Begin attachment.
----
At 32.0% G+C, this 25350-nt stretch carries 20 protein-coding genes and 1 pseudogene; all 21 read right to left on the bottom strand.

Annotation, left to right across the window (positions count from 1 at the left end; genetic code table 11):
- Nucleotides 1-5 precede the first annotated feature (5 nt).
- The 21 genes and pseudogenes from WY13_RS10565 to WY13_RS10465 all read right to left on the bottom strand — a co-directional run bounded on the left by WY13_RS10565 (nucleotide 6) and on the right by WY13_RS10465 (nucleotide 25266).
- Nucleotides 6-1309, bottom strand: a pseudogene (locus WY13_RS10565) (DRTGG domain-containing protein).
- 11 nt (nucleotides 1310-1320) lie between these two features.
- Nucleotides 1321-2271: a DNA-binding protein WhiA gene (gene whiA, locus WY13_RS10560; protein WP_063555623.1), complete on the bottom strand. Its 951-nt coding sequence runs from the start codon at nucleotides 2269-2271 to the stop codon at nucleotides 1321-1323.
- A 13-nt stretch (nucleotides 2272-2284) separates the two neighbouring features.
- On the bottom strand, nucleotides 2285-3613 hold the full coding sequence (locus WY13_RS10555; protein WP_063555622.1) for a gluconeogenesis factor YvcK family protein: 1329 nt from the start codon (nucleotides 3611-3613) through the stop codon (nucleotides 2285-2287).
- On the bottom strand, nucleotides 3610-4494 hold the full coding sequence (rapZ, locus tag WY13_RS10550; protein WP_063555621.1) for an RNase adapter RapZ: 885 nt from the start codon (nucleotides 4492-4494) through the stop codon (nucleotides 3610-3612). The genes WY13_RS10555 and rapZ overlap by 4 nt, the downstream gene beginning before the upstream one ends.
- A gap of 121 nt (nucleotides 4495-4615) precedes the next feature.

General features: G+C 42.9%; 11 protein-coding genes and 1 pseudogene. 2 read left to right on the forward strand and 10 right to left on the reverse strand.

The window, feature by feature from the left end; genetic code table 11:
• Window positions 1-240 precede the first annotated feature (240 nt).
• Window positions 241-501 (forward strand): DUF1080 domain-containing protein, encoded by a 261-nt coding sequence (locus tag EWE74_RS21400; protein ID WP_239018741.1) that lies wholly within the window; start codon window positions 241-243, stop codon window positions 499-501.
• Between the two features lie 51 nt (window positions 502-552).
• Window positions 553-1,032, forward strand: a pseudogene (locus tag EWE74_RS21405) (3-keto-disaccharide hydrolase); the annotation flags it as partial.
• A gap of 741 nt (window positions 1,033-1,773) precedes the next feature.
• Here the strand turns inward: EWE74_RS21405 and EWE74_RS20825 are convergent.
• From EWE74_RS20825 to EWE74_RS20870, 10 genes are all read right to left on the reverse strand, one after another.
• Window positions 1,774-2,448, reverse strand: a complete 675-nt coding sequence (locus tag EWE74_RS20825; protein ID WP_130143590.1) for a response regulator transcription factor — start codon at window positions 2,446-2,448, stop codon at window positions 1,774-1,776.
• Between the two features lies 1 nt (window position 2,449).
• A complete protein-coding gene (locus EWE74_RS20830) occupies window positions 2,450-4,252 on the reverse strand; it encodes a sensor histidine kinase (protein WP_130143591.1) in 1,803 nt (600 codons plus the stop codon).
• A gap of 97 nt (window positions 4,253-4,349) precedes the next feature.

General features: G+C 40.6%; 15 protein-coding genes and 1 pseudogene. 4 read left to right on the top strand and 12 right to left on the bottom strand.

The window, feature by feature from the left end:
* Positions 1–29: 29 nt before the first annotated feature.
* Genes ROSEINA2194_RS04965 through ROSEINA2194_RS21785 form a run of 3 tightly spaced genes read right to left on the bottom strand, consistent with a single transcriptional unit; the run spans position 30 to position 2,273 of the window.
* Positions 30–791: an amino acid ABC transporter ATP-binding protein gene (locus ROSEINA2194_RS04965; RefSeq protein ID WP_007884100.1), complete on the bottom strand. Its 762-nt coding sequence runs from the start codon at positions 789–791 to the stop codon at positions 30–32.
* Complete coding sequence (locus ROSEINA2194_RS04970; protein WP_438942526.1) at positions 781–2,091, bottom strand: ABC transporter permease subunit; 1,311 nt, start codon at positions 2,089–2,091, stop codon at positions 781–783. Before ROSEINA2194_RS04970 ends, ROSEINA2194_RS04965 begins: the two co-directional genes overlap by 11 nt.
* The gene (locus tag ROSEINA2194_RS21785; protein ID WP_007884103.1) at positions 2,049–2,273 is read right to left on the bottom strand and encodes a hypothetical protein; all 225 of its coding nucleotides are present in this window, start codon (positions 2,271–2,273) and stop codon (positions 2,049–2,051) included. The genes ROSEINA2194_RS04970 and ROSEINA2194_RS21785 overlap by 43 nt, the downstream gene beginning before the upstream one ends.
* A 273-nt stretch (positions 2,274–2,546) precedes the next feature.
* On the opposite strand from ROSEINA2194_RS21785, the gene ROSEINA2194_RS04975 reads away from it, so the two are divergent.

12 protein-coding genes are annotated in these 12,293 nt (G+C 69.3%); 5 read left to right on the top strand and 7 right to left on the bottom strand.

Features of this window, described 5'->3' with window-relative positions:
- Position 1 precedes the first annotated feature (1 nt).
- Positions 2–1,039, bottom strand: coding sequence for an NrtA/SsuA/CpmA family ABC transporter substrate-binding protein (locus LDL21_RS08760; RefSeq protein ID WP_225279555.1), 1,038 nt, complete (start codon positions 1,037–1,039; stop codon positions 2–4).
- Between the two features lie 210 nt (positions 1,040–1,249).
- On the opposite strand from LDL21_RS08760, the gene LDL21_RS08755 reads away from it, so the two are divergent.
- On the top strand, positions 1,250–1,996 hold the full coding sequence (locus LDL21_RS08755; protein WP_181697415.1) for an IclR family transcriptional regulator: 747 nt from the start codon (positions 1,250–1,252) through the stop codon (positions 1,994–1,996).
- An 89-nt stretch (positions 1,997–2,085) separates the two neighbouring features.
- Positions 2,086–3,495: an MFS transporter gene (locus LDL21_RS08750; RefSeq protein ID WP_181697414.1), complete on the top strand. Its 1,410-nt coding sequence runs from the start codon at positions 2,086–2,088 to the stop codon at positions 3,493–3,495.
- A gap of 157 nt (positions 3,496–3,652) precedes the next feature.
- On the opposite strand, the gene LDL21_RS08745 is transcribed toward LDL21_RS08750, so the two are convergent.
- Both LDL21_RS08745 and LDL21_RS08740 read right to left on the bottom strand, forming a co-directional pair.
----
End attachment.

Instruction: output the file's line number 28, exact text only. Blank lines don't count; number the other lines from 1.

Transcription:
* Genes ROSEINA2194_RS04965 through ROSEINA2194_RS21785 form a run of 3 tightly spaced genes read right to left on the bottom strand, consistent with a single transcriptional unit; the run spans position 30 to position 2,273 of the window.